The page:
Rethink Your Brand’s Future- Valutrics

Wipro started out selling vegetable oil. It now provides global information technology, consulting, and outsourcing services and is known as the “IBM of India.” It has grown annual revenue to close to $8 billion. It is hard to believe that Wipro actually stands for Western India Palm Refined Oils!

For your brand to grow continually, what you sell today is not necessarily what you will sell in the future. Your marketing messages of today are not necessarily what they should be tomorrow. Your key differentiators today may not necessarily be relevant tomorrow. To that end, you should build innovation into the DNA of your business to thrive long-term.

In my new book, Rethink Your Marketing: 7 Strategies to Unleash Revenue Growth, I point out that the foresight to strategically plan for the future can open up game-changing growth opportunities for your business, whereas the failure to consider your future can have devastating consequences. Consider the Fortune 500. According to Capgemini Consulting, 52% of the companies in the Fortune 500 have gone belly-up, been acquired, or shut down operations since the year 2000.


As a marketing leader, you need to be working on two businesses – what you are doing today, and what you should be doing in the future. You may sell vegetable oil today, but that does not mean you shouldn’t sell enterprise-level technology solutions tomorrow. With this in mind, innovation and evolution are business imperatives.

RIM vs. Apple

Take the case of Research in Motion (RIM) and compare it to Apple. RIM helped reinvent the concept of communication with its Blackberry smartphone. Its arrival on the scene in the late 1990’s nearly singlehandedly tanked the pager business enabling people to send messages instead of pings or vibrations. Introducing the Blackberry in 1998, RIM quickly came to dominate the phone market. By 2007, it owned 60% of the market.

That was its peak, as Apple launched the iPhone in 2007 and In contrast, Apple, which started out RIM remained stuck in the past, while Apple continually reinvented its future. The results are undeniable.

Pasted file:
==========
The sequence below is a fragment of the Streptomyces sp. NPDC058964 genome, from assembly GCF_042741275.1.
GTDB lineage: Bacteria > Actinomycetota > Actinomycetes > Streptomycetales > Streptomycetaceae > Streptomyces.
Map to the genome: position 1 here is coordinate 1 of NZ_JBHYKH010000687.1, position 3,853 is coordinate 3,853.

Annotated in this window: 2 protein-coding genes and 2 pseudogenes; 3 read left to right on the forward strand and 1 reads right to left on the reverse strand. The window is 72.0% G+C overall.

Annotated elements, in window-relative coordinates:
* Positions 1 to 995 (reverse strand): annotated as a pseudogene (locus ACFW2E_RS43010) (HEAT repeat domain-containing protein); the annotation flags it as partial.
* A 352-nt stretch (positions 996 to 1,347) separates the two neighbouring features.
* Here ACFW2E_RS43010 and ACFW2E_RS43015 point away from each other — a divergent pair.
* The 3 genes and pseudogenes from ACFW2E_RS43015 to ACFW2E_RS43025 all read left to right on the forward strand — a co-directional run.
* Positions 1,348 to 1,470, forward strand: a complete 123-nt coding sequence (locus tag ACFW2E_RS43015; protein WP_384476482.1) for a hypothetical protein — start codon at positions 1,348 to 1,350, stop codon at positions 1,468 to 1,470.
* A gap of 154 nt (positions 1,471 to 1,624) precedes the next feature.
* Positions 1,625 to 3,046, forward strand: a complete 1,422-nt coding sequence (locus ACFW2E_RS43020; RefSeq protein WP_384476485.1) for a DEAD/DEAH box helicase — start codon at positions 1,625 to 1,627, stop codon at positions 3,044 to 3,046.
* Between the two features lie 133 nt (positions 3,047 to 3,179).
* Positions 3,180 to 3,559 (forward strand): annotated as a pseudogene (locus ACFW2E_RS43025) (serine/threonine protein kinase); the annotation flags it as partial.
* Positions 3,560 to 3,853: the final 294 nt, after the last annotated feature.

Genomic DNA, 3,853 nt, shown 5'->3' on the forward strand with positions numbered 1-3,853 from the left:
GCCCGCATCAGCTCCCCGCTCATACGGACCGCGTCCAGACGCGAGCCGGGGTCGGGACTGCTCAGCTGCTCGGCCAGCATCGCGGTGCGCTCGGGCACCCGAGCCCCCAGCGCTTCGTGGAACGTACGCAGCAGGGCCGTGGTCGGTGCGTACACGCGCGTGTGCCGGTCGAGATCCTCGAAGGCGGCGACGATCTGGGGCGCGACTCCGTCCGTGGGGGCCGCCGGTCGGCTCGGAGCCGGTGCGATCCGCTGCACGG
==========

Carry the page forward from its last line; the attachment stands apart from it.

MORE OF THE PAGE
More proof of the imperative to constantly reinvent one’s business is Amazon. How did a company that started out Simple, Jeff Bezos’ original plan for Amazon when he started the company in 1995 was to make a wider selection of a product people wanted – books – available in a more convenient shopping channel. He knew physical book stores were limited in what they could carry and that books would be easy to pack and ship without risk of damage. He even located his business close to a major book distributor so he would not have to store inventory.

Once he got rolling, Bezos realized Amazon’s growing sales and distribution model could be expanded beyond books. In 1998, he moved into music, DVD/video sales and acquired Internet Movie Database, the first step into the power of leveraging information to enhance customer satisfaction.

Then Amazon introduced home improvement products, software, video games, and gift items. Then came the introduction of toys, photo equipment, as well as additional product categories.

By 2002, Amazon was humming along, building warehouses and developing a sophisticated technology infrastructure. Bezos could have been content to continue growing the online retail business, but he instead was thinking more strategically about the powerful IT environment Amazon had created.

Leveraging Amazon’s highly advanced infrastructure, the business entered the cloud computing market. As a result, Amazon Web Services (AWS) was born – now itself a roughly $12 billion-a-year business.

Amazon transformed again with the launch of the Kindle e-reader. The Kindle Fire was released later, launching Amazon into the tablet market. Its latest innovation brings it into the world of the Internet of Things (IoT) with Amazon Echo, better known as Alexa.

One of the keys to Amazon’s innovative culture is that it is not afraid to try something new. From books to CDs, electronics, and fashion, and from AWS to Kindle e-readers, Amazon Lending, and Alexa, Amazon is continually reinventing itself.

As Bezos points out, “What’s dangerous is not to evolve.”

Rethink Your Future

In summary, to thrive long-term, you should be working on two businesses concurrently – your business of today, and the one it will become tomorrow. This requires a commitment to continually rethinking your brand’s future. To inject innovation into the DNA of your brand and to strategically plan for the future, consider the following questions:

  • How can you systematize innovation into your business planning process?
  • How can you elicit more business ideas from your employees, customers, suppliers, and partners on an ongoing basis?
  • What waves of change are you seeing in the market? How can you ride the momentum?
  • How are your customers’ expectations evolving?
  • How can you transform the customer experience?
  • What complementary products or services would appeal to your existing customers?
  • What completely new solutions would appeal to them?
  • How can you leverage your expertise to enter new markets?
  • In what area are you most profitable, and how can you translate that into a concerted push for greater innovation?
  • How will you capitalize on the advances in technology in the coming years?
  • How will your marketing change?
  • What should your business look like in three years for you to have a powerful competitive edge?